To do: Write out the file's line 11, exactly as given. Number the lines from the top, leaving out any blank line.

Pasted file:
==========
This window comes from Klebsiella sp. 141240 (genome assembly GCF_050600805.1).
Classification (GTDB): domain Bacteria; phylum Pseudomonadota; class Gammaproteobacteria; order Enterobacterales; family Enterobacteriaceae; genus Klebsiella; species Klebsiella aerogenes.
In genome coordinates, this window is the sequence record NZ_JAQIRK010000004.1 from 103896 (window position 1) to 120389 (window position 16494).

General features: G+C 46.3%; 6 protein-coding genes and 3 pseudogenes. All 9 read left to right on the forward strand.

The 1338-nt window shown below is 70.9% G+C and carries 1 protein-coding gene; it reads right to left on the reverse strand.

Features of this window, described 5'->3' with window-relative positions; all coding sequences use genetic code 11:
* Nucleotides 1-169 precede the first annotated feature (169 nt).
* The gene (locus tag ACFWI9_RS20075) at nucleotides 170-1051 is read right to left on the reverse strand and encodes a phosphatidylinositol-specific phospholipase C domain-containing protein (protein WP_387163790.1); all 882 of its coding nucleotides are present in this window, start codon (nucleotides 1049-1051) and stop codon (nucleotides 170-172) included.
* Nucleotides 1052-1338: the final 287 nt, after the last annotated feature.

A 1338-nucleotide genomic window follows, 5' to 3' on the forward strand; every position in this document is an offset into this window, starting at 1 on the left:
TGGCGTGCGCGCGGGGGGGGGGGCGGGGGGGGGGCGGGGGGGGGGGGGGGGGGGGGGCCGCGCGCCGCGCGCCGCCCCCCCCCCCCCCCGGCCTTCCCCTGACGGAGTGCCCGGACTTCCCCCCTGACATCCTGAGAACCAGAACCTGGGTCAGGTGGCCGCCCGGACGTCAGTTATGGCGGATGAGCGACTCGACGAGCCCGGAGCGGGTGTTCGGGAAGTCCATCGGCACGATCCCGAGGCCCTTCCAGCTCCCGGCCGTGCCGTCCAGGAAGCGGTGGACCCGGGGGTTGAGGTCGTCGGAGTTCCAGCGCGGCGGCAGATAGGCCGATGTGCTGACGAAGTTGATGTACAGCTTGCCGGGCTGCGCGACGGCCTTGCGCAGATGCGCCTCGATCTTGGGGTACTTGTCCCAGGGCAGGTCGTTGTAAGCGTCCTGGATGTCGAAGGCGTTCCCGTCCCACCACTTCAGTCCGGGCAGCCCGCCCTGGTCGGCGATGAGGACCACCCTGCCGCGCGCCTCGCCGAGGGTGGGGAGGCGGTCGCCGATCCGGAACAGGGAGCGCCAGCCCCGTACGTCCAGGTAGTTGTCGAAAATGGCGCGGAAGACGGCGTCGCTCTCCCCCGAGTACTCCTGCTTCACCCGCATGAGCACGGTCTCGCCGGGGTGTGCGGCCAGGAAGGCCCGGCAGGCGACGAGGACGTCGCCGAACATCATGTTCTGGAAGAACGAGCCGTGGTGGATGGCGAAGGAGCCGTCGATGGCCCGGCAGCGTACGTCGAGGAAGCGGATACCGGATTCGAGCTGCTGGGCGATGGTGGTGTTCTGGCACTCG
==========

TGGCGTGCGCGCGGGGGGGGGGGCGGGGGGGGGGCGGGGGGGGGGGGGGGGGGGGGGCCGCGCGCCGCGCGCCGCCCCCCCCCCCCCCCGGCCTTCCCCTGACGGAGTGCCCGGACTTCCCCCCTGACATCCTGAGAACCAGAACCTGGGTCAGGTGGCCGCCCGGACGTCAGTTATGGCGGATGAGCGACTCGACGAGCCCGGAGCGGGTGTTCGGGAAGTCCATCGGCACGATCCCGAGGCCCTTCCAGCTCCCGGCCGTGCCGTCCAGGAAGCGGTGGACCCGGGGGTTGAGGTCGTCGGAGTTCCAGCGCGGCGGCAGATAGGCCGATGTGCTGACGAAGTTGATGTACAGCTTGCCGGGCTGCGCGACGGCCTTGCGCAGATGCGCCTCGATCTTGGGGTACTTGTCCCAGGGCAGGTCGTTGTAAGCGTCCTGGATGTCGAAGGCGTTCCCGTCCCACCACTTCAGTCCGGGCAGCCCGCCCTGGTCGGCGATGAGGACCACCCTGCCGCGCGCCTCGCCGAGGGTGGGGAGGCGGTCGCCGATCCGGAACAGGGAGCGCCAGCCCCGTACGTCCAGGTAGTTGTCGAAAATGGCGCGGAAGACGGCGTCGCTCTCCCCCGAGTACTCCTGCTTCACCCGCATGAGCACGGTCTCGCCGGGGTGTGCGGCCAGGAAGGCCCGGCAGGCGACGAGGACGTCGCCGAACATCATGTTCTGGAAGAACGAGCCGTGGTGGATGGCGAAGGAGCCGTCGATGGCCCGGCAGCGTACGTCGAGGAAGCGGATACCGGATTCGAGCTGCTGGGCGATGGTGGTGTTCTGGCACTCG